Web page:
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Honduras’ president and first lady test positive for coronavirus

Honduran President Juan Orlando Hernández in a face mask in Tegucigalpa on Monday.
Honduran President Juan Orlando Hernández wears a face mask in Tegucigalpa on Monday.
(AFP via Getty Images)

Honduran President Juan Orlando Hernández and his wife have tested positive for COVID-19, the Central American leader said late Tuesday in a television message.

Hernández said that over the weekend he began feeling some discomfort and on Tuesday received the test results.

He said it was part of the risk that came with the job. With his responsibilities, he said, he could not self-isolate at home.

Hernández said his symptoms were mild and that he was already starting to feel better. He said he had started what he called the “MAIZ treatment,” an experimental combination of microdacyn, azithromycin, ivermectin and zinc.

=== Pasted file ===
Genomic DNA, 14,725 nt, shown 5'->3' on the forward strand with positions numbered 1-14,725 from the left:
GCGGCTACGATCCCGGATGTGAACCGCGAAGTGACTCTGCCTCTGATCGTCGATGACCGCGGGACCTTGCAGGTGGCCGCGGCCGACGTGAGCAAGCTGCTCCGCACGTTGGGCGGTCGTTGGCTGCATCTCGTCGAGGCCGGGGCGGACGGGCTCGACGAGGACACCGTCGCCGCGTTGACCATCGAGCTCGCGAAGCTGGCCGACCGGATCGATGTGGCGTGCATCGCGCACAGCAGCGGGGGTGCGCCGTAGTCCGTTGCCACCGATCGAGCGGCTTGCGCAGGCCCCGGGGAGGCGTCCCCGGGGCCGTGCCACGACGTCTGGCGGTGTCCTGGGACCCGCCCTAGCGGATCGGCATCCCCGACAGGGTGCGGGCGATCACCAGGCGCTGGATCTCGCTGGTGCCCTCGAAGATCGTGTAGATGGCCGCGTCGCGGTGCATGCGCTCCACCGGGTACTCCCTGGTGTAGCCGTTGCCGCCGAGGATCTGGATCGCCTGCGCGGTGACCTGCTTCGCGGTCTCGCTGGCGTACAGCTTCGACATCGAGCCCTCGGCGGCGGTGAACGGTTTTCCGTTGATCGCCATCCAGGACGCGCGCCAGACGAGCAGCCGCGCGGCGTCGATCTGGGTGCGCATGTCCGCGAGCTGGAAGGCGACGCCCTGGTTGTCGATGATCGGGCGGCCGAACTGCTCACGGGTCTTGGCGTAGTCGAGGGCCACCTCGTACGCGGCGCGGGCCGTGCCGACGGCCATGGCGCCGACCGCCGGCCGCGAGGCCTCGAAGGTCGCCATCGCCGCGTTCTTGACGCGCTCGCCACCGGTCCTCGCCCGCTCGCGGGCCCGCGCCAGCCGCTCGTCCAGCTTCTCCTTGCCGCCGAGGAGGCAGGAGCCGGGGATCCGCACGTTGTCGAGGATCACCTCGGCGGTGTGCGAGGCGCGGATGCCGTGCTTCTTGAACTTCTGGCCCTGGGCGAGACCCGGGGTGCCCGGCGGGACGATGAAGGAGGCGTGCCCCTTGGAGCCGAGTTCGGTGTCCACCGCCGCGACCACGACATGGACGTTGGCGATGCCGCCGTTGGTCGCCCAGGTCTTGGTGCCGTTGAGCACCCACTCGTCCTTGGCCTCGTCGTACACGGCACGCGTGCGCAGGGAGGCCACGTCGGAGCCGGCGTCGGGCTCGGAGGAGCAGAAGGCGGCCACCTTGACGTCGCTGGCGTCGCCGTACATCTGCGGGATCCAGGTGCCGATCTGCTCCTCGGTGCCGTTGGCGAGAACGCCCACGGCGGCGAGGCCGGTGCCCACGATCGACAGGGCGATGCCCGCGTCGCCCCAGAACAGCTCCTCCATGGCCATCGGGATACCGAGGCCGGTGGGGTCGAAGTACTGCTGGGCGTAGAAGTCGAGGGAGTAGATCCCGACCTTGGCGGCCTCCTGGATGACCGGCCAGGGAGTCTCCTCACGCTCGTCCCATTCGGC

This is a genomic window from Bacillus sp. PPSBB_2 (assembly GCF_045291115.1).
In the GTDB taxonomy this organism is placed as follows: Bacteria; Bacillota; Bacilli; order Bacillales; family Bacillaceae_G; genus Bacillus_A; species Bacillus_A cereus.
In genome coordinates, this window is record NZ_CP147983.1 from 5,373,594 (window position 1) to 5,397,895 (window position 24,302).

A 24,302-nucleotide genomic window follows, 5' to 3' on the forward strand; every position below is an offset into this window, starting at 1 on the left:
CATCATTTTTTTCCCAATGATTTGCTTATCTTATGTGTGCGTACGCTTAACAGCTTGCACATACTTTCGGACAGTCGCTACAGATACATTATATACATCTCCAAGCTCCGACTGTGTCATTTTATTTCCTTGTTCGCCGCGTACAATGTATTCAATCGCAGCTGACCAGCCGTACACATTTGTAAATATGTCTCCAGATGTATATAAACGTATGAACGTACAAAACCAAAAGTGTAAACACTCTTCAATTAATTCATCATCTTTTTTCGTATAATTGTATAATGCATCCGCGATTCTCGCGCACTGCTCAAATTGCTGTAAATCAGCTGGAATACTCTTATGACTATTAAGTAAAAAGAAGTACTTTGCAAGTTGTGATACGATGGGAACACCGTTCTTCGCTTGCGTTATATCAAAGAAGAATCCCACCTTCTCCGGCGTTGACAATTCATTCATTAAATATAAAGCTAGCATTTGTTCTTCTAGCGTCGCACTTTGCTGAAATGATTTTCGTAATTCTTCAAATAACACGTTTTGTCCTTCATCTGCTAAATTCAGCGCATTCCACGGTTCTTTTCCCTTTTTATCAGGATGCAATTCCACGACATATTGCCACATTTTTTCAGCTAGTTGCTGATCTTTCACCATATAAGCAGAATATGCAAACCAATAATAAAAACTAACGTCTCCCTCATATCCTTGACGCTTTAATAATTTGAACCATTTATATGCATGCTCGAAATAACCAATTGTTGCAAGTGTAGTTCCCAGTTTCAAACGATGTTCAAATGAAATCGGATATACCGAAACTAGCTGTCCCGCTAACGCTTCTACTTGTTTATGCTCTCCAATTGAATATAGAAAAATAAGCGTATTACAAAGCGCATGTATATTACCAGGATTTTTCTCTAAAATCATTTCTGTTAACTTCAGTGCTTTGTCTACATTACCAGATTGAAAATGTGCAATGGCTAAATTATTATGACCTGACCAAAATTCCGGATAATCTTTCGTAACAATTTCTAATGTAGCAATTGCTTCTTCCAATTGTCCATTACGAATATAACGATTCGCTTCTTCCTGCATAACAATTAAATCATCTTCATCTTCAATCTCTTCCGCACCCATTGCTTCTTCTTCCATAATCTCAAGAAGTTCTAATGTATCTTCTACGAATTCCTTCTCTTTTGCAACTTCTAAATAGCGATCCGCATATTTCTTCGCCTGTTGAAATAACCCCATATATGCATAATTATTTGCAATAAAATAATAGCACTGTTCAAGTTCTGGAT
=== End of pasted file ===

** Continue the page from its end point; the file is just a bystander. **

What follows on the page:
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He said his wife was asymptomatic and that two other people who worked with them were also infected.

Honduras has nearly 10,000 confirmed cases of the disease and 330 deaths. But testing is limited, and the public health system is operating under great strain.

U.S. prosecutors accused a former commander of the Honduran police of importing tons of cocaine into the United States on behalf of the country’s president, a Trump ally.

The center of Honduras’ epidemic has been in Cortes, the state surrounding San Pedro Sula in the north, but in recent weeks cases have surged around the capital of Tegucigalpa.

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Hernández is a close ally of the Trump administration, primarily in efforts to slow illegal immigration. U.S. federal prosecutors in New York, however, have prosecuted the president’s brother and made it increasingly clear that a case was building against Hernández himself.

No charges have been filed against the president, but U.S. prosecutors have alleged that he accepted money from drug traffickers to advance his political career in exchange for allowing them to move drugs through the country.

Hernández has denied those allegations.

He was reelected in a disputed November 2017 election, despite the country’s constitutional ban on reelection.


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